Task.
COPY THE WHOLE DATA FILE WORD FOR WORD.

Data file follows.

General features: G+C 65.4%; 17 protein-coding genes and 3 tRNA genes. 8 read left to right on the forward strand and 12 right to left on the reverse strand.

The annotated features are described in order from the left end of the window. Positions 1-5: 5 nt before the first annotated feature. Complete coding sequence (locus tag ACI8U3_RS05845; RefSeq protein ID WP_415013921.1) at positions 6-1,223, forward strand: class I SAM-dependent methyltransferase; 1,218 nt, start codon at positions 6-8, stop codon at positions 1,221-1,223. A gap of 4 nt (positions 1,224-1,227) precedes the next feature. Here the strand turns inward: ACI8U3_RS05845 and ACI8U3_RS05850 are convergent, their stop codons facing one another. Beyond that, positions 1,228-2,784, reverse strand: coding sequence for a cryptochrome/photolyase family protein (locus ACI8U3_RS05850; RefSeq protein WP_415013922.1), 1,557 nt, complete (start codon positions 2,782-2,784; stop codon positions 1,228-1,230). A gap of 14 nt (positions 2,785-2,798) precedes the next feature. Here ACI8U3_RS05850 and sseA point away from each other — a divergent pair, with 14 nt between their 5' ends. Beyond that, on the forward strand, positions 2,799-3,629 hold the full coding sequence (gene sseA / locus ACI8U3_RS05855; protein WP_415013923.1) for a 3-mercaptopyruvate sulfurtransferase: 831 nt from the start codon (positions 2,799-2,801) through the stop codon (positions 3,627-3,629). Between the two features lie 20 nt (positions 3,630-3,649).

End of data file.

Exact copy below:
General features: G+C 65.4%; 17 protein-coding genes and 3 tRNA genes. 8 read left to right on the forward strand and 12 right to left on the reverse strand.

The annotated features are described in order from the left end of the window. Positions 1-5: 5 nt before the first annotated feature. Complete coding sequence (locus tag ACI8U3_RS05845; RefSeq protein ID WP_415013921.1) at positions 6-1,223, forward strand: class I SAM-dependent methyltransferase; 1,218 nt, start codon at positions 6-8, stop codon at positions 1,221-1,223. A gap of 4 nt (positions 1,224-1,227) precedes the next feature. Here the strand turns inward: ACI8U3_RS05845 and ACI8U3_RS05850 are convergent, their stop codons facing one another. Beyond that, positions 1,228-2,784, reverse strand: coding sequence for a cryptochrome/photolyase family protein (locus ACI8U3_RS05850; RefSeq protein WP_415013922.1), 1,557 nt, complete (start codon positions 2,782-2,784; stop codon positions 1,228-1,230). A gap of 14 nt (positions 2,785-2,798) precedes the next feature. Here ACI8U3_RS05850 and sseA point away from each other — a divergent pair, with 14 nt between their 5' ends. Beyond that, on the forward strand, positions 2,799-3,629 hold the full coding sequence (gene sseA / locus ACI8U3_RS05855; protein WP_415013923.1) for a 3-mercaptopyruvate sulfurtransferase: 831 nt from the start codon (positions 2,799-2,801) through the stop codon (positions 3,627-3,629). Between the two features lie 20 nt (positions 3,630-3,649).